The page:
His narrative speaks to the antiquity of Cabinet Cards of the late nineteenth century. The classic staging and composition found in this form of photographic portraiture offers a framework for the mood of his mezzotints. Mezzotint offers its own sense of mystery. There is an inherent noir quality in mezzotints that creates both a darkness of mood and the physical darkness created by the chiaroscuro light of life.
Groeneweg wants his prints to reflect the love of craft as well as the love of art in his work, noting that his “work speaks to the strengths found in the process of traditional print media.” He enjoys the dedication to labour and problem solving found in the traditions of printmaking. Working on models as a kid has influenced his passion for the intimate scale that is found in image-making on a copper etching plate. The small scale of these pieces draws the viewer into examining the meticulous detail and the emotional connection within his stories.
Sea Levels takes the viewer into the underwater world of the ocean. It is a world that is a part of our life on earth and yet can be as foreign to us as outer space. For children, it is the world of fantasy and adventure. It is a world of strange and fanciful creatures, and it is a world where we can fly with the rules of gravity reversed.
Groeneweg considers all the elements of production: the colour and tone of black, the way that a plate is wiped, and the inherent nature of the paper used to accept the image. Hahnemühle Copperplate paper accepts the lush velvety blacks of mezzotint like none other and thin Gampi tissue accepts the direct marks of dry-point as skin might accept tattoos. Everything contributes to the final piece. Additionally, the physicality of direct and committed mark-making with evidence of original human thought and error all add to the print’s tactile presence. It is the work of a printmaker’s printmaker.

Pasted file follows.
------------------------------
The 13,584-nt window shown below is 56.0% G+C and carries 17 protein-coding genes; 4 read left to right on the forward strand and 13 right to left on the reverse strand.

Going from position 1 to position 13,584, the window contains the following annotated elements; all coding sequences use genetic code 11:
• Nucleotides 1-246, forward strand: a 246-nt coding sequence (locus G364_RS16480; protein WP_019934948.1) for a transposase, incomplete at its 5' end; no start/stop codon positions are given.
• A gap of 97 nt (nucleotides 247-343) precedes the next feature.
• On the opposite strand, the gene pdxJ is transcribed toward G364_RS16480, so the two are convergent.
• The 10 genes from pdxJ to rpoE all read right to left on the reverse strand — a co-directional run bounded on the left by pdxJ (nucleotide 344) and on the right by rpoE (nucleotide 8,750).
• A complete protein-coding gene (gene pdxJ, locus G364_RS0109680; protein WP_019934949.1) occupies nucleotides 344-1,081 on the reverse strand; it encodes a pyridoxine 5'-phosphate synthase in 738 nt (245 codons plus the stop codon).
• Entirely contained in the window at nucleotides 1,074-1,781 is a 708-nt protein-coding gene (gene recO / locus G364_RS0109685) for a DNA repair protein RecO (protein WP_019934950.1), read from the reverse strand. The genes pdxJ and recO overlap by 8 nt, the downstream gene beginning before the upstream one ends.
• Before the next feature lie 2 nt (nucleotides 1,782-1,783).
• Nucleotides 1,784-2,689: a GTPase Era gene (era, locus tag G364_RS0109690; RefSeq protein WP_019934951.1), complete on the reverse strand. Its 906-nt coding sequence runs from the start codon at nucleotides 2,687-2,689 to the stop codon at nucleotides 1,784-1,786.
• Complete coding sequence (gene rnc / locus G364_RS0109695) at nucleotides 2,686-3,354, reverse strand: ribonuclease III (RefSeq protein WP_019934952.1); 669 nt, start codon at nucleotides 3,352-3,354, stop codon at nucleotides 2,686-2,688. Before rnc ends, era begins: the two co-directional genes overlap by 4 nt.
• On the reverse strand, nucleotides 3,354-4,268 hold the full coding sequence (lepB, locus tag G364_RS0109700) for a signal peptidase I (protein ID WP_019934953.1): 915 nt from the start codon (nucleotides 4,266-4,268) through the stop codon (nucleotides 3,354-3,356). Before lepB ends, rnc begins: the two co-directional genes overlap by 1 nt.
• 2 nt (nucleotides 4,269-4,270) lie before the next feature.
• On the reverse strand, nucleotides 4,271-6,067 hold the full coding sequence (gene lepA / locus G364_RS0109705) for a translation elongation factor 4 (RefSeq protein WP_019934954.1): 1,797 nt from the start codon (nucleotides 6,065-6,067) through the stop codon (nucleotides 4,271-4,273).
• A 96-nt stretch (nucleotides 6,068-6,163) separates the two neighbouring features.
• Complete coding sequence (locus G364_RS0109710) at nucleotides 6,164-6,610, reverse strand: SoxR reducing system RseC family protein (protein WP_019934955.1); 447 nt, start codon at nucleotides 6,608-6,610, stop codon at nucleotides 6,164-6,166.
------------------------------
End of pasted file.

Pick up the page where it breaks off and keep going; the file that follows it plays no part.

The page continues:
From the inner mind of Laine Groeneweg, this show is “inspired by a dream. Sea Levels has come to represent an intriguing underwater playground where multitudes of sea creatures harmoniously co-exist. This whimsical setting is reminiscent of nautical folklore and serves as the reference point for my imagery.”
Glossary of print terms:
Dry-point is a direct form of engraved mark-making that raises a burr in the copper. This burr will also retain some ink during the wiping of the plate.
Mezzotint creates tones rather than lines. First, the plate is roughened by a rocker covering the entire surface with a burr that holds ink. Various tones of light are then worked into the darkened surface with scrapers and burnishers. This creates the appearance of light falling on an image.
Soft ground etching can emulate the physical appearance of soft lines. A sticky resist covers the print plate. Then, a thin paper is placed over the resist. Any pressure from drawing marks that are applied to the paper will lift the ground from the plate and adhere to the underside of the paper. The plate is then submerged into an acid bath that eats into the open image areas of the resist. The areas etched by the acid hold the ink while printing.
E.J. (Ted) Howorth’s passion has been printmaking throughout most of his artistic career. Apprenticed under Wilfredo Arcay of Atelier Arcay in Paris, he has worked in many international print studios and exhibited in numerous international juried print biennales. In 1995 Howorth was appointed to the Royal Canadian Academy of Arts.